Leadership Theories Behavioral Theory This theory focuses especially on what highly effective leaders do. This theory is often preferred by educators because behaviors can rather easily be seen and duplicated. The major criticisms are that it doesn't help leaders know when to use certain behaviors and to share their motives for using those behaviors.
Lead Leading Change -- Creating an Organization That Lives Change To effectively lead change, you must recognize that the phenomenon of "change" does not need managing as much as do the people involved with it.
By Chris Musselwhite There is a lot to learn about the human relationship to change. Just as the nature of change varies, so do the human responses and reactions to it. Some people seem confused and confounded by change and unpredictability, and do their best to avoid it.
Planned change occurs when deliberate decisions are made in an organization, while unplanned change is a result of unforeseen occurrences. Ironically, the layoff was a planned change for Cheapo. If you want to make change in an organization, all three dimensions require significant work. However, of the three, what has the biggest impact on the culture of an organization is the behavior of the leaders. Any time managers are going to implement organizational change, there is always a lag between the time the change has been discussed at the management level and the time the change .
Others find the prospect of uncertainty invigorating, often seeking out situations that promise opportunities for new adventures and exploration. You can see this difference in how people experience things in the way two people will describe the same event.
What is exciting to one may be a major crisis to another. The ancient Chinese seem to have understood this paradox of perspective well, as the character for the word crisis is a combination of the characters for the words danger and opportunity. Likewise, people relate to change in unique, varied, and sometimes unpredictable ways.
While people may feel differently about change in general, when it comes to change in the workplace, research shows that most people are open to it -- an astounding 78 percent in fact. The bad news is that most of those managers and executives don't know how to effectively lead others through that change.
The good news is, they and you can learn.
In fact, through increased awareness of your own and others' differing change styles and preferences, you can help your company do more than just handle change -- you can create an organization that lives it. Don't confuse change style with change competency Often the discussion on change revolves around simplistic ideologies that label some people as "pro-change" and others as "change resistors.
The problem with this thinking is that the people who frame these arguments have their own unique attitudes, beliefs and preferences about change. In other words, personal change styles are often confused with change competency.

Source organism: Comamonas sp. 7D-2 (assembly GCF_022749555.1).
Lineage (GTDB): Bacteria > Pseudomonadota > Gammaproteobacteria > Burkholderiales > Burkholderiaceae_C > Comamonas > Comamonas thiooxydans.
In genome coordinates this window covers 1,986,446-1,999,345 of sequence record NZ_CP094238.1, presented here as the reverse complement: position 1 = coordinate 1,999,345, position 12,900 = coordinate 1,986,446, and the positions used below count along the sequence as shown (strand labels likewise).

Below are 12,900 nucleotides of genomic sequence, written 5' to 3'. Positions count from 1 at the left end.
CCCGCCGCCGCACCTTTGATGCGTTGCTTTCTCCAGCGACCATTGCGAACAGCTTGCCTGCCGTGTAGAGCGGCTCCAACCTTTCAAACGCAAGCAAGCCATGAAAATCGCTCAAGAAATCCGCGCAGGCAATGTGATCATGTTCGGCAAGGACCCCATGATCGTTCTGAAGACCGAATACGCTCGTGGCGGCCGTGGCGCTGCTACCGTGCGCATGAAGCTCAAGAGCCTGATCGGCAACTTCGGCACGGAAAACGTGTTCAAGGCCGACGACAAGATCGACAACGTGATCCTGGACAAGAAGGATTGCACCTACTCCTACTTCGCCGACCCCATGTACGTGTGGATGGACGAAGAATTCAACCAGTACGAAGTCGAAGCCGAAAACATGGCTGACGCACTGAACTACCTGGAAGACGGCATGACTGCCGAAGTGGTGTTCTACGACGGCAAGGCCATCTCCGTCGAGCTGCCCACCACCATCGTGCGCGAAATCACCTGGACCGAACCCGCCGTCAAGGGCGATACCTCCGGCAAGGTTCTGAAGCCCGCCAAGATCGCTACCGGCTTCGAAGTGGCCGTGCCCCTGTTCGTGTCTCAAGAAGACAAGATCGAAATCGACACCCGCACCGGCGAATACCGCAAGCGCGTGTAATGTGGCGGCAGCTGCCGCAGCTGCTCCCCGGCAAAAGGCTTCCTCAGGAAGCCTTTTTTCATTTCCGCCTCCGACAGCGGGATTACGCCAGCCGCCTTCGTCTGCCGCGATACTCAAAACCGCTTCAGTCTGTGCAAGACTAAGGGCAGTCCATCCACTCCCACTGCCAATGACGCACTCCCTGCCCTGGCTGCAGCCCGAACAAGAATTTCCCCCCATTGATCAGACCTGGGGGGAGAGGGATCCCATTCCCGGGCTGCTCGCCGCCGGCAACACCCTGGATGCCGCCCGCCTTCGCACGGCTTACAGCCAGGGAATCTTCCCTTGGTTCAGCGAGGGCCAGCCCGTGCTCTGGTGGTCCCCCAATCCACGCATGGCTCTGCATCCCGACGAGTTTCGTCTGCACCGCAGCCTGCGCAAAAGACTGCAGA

Understanding change styles Research indicates that people have different habits and preferences when faced with change. If you can recognize these differences in yourself and others, and address them when communicating and implementing change, you are much more likely to face fewer misunderstandings, complaints and saboteurs along the way.
In the effort to help organizations recognize these differences, Discovery Learning Inc. Conservers, Pragmatists and Originators. On the far left side of the change preference continuum, you'll find the Conservers. Conservers prefer to work within the existing structure to create change incrementally.
When facing change, Conservers appear deliberate, disciplined and organized. They prefer change that maintains the current structure. They honor tradition and established practices and usually operate from conventional assumptions.
Conservers enjoy predictability so they may appear cautious and inflexible.Leadership is the action of leading people in an organization towards achieving goals. Leaders do this by influencing employee behaviors in several ways.
Leaders do this by influencing employee. Organizational Change: Models for Successfully Implementing Change Ashley May Calder Does it matter what change model is used to make a change in an organization?
If so, He feels that leadership needs to be leading the change. Changes in an organization can be made from the bottom up, but at some point, the key players-the.
Leading Organizational Change Learn powerful methods to revitalize your organization, to gain cooperation, to improve strategic thinking and creative problem solving, to boost performance, and to extract maximum benefit from new opportunities.
Strategic leadership is very core in the process of organizational change in order to embrace this change in a positive and rewarding way as well as preventing negative impact of change to the company.
How To Lead Change: 3 Simple StepsAn Overview on the Importance of ChangeIdentifying the Need for ChangeLeading ChangeManaging ChangeAlignment and Buy-in (9 more items). For an organizational change effort to succeed, leaders must understand motivation, context, receptivity, sequencing, and pace.
They must communicate effectively and pull the right levers at the right moment in a dynamic situation.